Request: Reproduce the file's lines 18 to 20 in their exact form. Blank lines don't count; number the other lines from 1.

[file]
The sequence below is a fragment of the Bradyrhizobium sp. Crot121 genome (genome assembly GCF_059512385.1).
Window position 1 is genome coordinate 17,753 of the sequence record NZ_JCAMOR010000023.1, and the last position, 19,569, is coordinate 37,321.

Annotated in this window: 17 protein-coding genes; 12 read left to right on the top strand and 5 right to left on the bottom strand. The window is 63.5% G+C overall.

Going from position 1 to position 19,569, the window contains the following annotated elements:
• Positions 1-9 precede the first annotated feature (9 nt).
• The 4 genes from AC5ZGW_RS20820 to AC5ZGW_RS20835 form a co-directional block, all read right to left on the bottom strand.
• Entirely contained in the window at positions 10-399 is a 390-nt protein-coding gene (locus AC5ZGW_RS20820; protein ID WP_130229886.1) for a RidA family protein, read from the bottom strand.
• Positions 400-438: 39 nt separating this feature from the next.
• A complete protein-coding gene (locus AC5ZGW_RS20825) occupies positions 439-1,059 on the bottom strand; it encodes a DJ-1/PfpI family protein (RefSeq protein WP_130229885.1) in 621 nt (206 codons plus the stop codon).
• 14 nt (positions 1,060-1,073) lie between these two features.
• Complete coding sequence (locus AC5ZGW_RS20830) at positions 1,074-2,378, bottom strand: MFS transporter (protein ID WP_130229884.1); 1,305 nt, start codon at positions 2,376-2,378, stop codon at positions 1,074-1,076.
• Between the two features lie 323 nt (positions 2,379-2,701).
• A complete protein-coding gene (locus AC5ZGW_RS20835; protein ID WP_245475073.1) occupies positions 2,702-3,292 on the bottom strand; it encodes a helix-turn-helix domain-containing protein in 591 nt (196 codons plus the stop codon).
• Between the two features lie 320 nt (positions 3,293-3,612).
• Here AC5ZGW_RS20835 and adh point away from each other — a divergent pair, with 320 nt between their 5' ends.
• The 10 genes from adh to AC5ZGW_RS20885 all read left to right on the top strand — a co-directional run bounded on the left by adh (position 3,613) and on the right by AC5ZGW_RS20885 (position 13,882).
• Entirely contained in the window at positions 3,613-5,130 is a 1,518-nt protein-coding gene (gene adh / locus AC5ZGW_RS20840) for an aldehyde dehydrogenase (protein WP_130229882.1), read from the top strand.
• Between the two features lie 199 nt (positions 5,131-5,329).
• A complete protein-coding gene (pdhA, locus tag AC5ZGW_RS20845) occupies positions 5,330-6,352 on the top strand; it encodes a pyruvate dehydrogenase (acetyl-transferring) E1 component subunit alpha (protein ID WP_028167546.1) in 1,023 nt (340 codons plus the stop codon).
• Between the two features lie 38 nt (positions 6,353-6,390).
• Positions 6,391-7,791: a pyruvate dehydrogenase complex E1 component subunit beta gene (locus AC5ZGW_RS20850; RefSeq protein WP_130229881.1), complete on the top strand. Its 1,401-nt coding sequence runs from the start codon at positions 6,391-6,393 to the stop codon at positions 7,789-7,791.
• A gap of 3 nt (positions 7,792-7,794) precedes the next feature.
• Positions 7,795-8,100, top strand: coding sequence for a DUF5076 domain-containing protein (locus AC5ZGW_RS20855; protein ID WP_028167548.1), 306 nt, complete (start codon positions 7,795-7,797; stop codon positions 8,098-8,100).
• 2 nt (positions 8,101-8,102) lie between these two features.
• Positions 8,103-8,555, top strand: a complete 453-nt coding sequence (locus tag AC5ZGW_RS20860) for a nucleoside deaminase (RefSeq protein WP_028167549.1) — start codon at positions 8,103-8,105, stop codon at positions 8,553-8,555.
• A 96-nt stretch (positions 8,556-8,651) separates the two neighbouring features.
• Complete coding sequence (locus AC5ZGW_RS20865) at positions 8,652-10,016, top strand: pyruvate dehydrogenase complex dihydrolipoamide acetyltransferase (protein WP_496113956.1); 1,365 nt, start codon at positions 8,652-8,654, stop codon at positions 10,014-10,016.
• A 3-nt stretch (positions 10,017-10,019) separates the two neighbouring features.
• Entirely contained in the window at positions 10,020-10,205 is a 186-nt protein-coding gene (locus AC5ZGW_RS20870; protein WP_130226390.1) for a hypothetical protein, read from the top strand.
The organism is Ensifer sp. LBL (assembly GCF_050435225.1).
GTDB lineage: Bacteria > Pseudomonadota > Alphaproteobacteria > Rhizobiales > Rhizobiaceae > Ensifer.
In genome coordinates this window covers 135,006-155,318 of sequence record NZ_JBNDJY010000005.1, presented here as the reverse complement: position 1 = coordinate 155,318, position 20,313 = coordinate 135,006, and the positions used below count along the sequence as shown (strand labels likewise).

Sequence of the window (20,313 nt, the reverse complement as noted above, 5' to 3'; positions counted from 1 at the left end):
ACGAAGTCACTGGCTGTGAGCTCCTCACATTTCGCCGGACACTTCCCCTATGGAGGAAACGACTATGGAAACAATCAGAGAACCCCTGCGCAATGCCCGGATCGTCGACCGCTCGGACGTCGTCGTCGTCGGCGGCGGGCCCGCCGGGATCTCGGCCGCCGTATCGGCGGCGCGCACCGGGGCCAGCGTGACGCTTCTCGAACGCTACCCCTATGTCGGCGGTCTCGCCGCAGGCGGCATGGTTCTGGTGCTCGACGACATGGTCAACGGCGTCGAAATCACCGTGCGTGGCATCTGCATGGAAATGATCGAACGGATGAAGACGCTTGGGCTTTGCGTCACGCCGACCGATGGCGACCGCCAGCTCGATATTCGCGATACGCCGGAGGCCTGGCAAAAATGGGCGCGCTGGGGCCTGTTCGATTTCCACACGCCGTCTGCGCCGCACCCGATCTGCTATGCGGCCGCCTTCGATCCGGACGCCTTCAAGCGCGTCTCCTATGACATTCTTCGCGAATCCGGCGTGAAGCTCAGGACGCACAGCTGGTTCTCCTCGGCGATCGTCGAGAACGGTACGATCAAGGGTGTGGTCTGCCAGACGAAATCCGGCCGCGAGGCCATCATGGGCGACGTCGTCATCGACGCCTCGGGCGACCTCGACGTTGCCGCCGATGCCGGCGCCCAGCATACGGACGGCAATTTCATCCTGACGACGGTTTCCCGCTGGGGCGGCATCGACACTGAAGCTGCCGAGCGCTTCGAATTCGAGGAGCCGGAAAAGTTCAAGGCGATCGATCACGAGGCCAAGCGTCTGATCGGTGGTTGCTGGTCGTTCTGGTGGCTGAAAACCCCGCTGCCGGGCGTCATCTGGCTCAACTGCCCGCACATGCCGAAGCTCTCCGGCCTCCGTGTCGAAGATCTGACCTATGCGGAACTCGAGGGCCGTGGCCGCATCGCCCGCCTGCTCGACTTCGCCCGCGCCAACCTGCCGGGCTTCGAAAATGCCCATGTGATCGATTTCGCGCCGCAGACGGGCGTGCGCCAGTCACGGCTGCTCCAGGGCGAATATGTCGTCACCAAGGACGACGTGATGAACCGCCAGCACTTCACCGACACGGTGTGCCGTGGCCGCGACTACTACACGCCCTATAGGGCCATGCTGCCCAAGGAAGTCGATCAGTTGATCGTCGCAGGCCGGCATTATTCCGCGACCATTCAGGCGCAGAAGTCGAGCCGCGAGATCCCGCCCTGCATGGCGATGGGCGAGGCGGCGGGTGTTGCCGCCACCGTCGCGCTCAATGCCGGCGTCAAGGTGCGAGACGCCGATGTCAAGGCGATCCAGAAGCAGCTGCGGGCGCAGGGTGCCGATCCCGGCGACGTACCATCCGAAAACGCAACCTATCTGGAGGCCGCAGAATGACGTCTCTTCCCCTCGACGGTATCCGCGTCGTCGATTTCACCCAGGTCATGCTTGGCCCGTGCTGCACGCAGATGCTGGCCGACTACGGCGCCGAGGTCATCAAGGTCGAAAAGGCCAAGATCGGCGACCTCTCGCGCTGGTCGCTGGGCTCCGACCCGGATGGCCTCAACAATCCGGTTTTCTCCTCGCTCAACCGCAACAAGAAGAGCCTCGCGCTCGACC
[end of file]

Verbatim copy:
• Between the two features lie 199 nt (positions 5,131-5,329).
• A complete protein-coding gene (pdhA, locus tag AC5ZGW_RS20845) occupies positions 5,330-6,352 on the top strand; it encodes a pyruvate dehydrogenase (acetyl-transferring) E1 component subunit alpha (protein ID WP_028167546.1) in 1,023 nt (340 codons plus the stop codon).
• Between the two features lie 38 nt (positions 6,353-6,390).